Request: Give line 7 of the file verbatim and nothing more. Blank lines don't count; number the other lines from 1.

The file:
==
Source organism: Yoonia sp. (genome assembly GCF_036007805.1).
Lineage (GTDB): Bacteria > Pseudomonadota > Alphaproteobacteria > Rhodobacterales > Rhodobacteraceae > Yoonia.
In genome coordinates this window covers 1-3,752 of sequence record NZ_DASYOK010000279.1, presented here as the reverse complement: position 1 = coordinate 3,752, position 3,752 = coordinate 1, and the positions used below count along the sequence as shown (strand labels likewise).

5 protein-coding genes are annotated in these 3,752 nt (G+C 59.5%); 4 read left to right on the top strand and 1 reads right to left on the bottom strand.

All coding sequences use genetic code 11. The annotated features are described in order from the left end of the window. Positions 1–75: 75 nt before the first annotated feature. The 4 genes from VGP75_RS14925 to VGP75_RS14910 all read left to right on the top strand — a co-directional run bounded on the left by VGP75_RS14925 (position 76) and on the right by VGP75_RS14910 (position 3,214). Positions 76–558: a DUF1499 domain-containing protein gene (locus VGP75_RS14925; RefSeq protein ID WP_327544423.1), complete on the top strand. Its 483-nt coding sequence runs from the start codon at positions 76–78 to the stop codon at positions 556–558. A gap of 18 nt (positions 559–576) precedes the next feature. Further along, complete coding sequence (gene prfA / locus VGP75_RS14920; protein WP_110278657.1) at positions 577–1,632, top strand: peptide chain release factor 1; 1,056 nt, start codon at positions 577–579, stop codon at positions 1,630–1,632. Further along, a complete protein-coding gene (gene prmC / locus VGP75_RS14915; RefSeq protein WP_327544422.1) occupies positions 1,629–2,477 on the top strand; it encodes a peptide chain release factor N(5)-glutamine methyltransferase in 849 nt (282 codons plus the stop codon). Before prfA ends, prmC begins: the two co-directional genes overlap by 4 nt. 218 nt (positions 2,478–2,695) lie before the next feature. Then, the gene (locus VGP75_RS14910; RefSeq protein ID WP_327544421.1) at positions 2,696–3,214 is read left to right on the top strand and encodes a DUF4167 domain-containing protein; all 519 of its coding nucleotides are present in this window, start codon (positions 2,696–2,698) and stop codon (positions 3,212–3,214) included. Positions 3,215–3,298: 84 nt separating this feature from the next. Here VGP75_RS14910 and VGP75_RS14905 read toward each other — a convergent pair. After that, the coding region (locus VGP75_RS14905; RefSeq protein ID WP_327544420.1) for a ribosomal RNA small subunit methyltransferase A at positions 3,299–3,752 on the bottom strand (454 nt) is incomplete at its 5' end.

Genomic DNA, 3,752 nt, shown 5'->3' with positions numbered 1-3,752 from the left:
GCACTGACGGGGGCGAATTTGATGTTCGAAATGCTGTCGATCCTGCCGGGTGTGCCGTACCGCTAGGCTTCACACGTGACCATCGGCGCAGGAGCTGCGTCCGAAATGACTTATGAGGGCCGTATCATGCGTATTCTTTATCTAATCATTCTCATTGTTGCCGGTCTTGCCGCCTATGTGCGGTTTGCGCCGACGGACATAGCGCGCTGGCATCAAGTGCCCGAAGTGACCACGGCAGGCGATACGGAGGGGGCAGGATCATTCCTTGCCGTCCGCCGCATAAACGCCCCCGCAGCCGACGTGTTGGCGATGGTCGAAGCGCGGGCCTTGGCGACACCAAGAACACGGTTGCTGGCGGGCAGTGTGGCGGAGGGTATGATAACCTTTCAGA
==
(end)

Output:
GCACTGACGGGGGCGAATTTGATGTTCGAAATGCTGTCGATCCTGCCGGGTGTGCCGTACCGCTAGGCTTCACACGTGACCATCGGCGCAGGAGCTGCGTCCGAAATGACTTATGAGGGCCGTATCATGCGTATTCTTTATCTAATCATTCTCATTGTTGCCGGTCTTGCCGCCTATGTGCGGTTTGCGCCGACGGACATAGCGCGCTGGCATCAAGTGCCCGAAGTGACCACGGCAGGCGATACGGAGGGGGCAGGATCATTCCTTGCCGTCCGCCGCATAAACGCCCCCGCAGCCGACGTGTTGGCGATGGTCGAAGCGCGGGCCTTGGCGACACCAAGAACACGGTTGCTGGCGGGCAGTGTGGCGGAGGGTATGATAACCTTTCAGA